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DL 757 Engines Question  
User currently offlineUAL727NE From United States of America, joined Dec 2007, 205 posts, RR: 0
Posted (4 years 8 months 3 weeks 1 day 11 hours ago) and read 2810 times:

So I just remembered on a night back in 03/04 I was on top of the PHX terminal 3 parking garage watching planes one night. A DL 757 came in and when it shut down, the pilot spooled the engines up a bit then cut fuel flow. When the engines spooled down they started clattering, Now at the time I was a Crew Chief on F-16's and the pilots did the same thing, I have never heard this on an Airliner before. I've flown a few 757's in my time and have never been on, or heard one do this, also never heard of an engine on an airliner clatter from the N1 blades like F-16's and other small aircraft do.
So what engines were they? Pratt's? But I flown on a UA Pratt 757 and never heard this? Any insight? Thanks


Gotta love 3 holers!!! MD11,DC10,L-1011,B727 for life!!!!
12 replies: All unread, jump to last
 
User currently offlineDALMD88 From United States of America, joined Jul 2000, 2615 posts, RR: 14
Reply 1, posted (4 years 8 months 3 weeks 1 day 9 hours ago) and read 2760 times:

The midspans clatter all the time when the engine windmills. Yes, they are Pratt and Whitney.

User currently offlineUAL727NE From United States of America, joined Dec 2007, 205 posts, RR: 0
Reply 2, posted (4 years 8 months 3 weeks 1 day 9 hours ago) and read 2743 times:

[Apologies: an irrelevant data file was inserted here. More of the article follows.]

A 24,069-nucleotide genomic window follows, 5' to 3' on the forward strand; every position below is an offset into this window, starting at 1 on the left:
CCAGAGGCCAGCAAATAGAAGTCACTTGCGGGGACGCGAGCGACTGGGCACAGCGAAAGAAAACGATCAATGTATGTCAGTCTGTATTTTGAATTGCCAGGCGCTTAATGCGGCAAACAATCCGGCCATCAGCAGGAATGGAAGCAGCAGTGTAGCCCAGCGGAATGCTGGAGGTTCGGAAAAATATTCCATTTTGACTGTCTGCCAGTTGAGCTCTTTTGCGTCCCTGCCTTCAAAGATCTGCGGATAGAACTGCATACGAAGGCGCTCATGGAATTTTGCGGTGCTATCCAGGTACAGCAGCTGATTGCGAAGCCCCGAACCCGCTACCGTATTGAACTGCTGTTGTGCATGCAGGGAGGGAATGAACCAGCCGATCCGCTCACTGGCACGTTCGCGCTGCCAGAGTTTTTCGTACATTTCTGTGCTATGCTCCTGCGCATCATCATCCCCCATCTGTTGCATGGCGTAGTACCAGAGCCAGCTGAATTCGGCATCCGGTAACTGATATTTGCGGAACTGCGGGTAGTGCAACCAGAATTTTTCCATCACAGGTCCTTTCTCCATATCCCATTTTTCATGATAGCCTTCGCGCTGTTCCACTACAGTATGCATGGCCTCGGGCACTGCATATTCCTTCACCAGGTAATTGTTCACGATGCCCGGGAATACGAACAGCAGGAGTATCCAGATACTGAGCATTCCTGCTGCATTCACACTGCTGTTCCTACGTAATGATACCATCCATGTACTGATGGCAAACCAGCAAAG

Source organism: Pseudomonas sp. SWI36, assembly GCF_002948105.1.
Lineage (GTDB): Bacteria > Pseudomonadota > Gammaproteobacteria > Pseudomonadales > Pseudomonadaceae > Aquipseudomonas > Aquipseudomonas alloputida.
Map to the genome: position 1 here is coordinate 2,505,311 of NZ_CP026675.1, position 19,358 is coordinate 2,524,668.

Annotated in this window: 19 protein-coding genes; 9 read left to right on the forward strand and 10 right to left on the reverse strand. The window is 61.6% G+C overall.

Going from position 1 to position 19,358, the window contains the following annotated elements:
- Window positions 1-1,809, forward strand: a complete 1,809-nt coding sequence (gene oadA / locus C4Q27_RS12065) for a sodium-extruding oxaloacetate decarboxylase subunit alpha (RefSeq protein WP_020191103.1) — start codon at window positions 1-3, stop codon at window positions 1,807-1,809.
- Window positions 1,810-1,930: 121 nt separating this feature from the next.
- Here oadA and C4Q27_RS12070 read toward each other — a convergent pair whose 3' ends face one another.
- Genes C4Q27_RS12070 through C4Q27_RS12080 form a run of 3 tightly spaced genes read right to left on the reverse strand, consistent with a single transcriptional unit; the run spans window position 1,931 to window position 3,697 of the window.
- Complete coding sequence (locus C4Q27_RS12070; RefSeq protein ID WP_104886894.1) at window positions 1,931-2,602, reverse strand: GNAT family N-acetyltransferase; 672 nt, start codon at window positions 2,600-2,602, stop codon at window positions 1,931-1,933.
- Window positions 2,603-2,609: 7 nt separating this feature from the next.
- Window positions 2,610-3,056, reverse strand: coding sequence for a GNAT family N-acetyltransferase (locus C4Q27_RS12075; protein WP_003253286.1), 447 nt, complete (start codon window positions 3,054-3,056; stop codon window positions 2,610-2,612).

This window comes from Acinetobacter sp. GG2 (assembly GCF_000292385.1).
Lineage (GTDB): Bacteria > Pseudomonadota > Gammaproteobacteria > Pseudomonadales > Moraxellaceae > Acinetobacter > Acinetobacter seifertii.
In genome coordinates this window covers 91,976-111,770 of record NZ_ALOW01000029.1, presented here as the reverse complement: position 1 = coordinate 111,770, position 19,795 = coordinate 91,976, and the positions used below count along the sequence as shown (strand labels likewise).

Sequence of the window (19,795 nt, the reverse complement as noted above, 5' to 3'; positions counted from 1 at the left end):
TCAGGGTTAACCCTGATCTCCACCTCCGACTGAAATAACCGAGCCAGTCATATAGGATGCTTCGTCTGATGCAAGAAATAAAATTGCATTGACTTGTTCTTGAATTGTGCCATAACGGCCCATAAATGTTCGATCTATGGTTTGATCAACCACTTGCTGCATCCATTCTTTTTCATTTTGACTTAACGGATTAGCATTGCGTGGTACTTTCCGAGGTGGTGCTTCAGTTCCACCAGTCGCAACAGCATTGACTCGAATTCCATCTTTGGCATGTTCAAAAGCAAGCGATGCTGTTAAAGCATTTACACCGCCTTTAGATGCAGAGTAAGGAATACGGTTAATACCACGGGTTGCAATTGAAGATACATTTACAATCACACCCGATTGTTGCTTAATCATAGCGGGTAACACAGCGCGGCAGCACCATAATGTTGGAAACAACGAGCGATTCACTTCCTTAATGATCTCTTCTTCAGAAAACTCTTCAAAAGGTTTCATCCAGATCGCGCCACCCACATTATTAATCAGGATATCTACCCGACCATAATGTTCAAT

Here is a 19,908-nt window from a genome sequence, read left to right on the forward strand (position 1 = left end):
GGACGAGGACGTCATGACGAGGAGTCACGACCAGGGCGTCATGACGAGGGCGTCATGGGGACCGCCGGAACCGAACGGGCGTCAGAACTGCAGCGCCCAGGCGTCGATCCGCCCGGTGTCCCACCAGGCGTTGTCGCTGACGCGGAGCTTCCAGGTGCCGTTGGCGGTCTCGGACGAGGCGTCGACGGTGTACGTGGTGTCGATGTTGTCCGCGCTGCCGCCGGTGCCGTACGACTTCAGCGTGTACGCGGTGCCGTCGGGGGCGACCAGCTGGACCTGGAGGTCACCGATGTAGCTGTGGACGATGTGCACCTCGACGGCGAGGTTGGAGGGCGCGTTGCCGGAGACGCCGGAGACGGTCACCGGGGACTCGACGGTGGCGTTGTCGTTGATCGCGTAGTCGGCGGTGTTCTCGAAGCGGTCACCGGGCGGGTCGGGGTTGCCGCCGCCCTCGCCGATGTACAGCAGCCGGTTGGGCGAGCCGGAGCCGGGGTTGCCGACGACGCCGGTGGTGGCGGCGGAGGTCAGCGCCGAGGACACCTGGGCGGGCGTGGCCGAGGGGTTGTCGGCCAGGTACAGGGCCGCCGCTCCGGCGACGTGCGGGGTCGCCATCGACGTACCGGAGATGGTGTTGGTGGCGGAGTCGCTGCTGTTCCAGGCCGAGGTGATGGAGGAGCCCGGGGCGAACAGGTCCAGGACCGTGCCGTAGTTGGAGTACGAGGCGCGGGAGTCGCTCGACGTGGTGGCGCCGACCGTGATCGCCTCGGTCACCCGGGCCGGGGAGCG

Thanks, I must of just never noticed it before. DO you know why they ran the engine up before fuel cutoff?


Gotta love 3 holers!!! MD11,DC10,L-1011,B727 for life!!!!
User currently offlineex52tech From United States of America, joined Dec 2006, 559 posts, RR: 1
Reply 3, posted (4 years 8 months 3 weeks 1 day 4 hours ago) and read 2697 times:

Quoting UAL727NE (Reply 2):
DO you know why they ran the engine up before fuel cutoff?

Not sure why they ran them up slightly, I was run-up and taxi qualified on them at the airline I worked at. Never remembering hearing, or reading anything on a spool up prior to shutdown.
Some of the older jet engines required a oil scavenge before shutdown, and that involved essentially going to an rpm comparable to flight idle for 20 to 30 seconds then chopping the fuel. This was to ensure that the bearing compartments were scavenged of excess oil that had accumulated while at idle, to help prevent oil from puddling in the inlet or tail pipe. These were JT3s, and JT3Ds, on military aircraft, so it could have been a military requirement also.

If you think the fan blades clank on a 2037, then you should have heard the older JT9s. In a strong wind they will set up such a rattling racket, that you had to yell loudly to be heard over the noise when near them.



"Saddest thing I ever witnessed....an airplane being scrapped"
User currently offlineUAL727NE From United States of America, joined Dec 2007, 205 posts, RR: 0
Reply 4, posted (4 years 8 months 3 weeks 1 day 4 hours ago) and read 2695 times:

Thanks for your reply, yea the 16's I worked had the PRatt's and they had to run up for the oil scavange. Must of been really loud! When I worked for an FBO, the Citation that was based there would clank, and on a really windy day it sounded like the engine was going to fry from the really fast I don't know what you would call the noise, screechy? lol Maybe the pilot was an F-16 pilot or something lol.


Gotta love 3 holers!!! MD11,DC10,L-1011,B727 for life!!!!
User currently offlineLASoctoberB6 From Japan, joined Nov 2006, 2380 posts, RR: 1
Reply 5, posted (4 years 8 months 3 weeks 1 day 1 hour ago) and read 2656 times: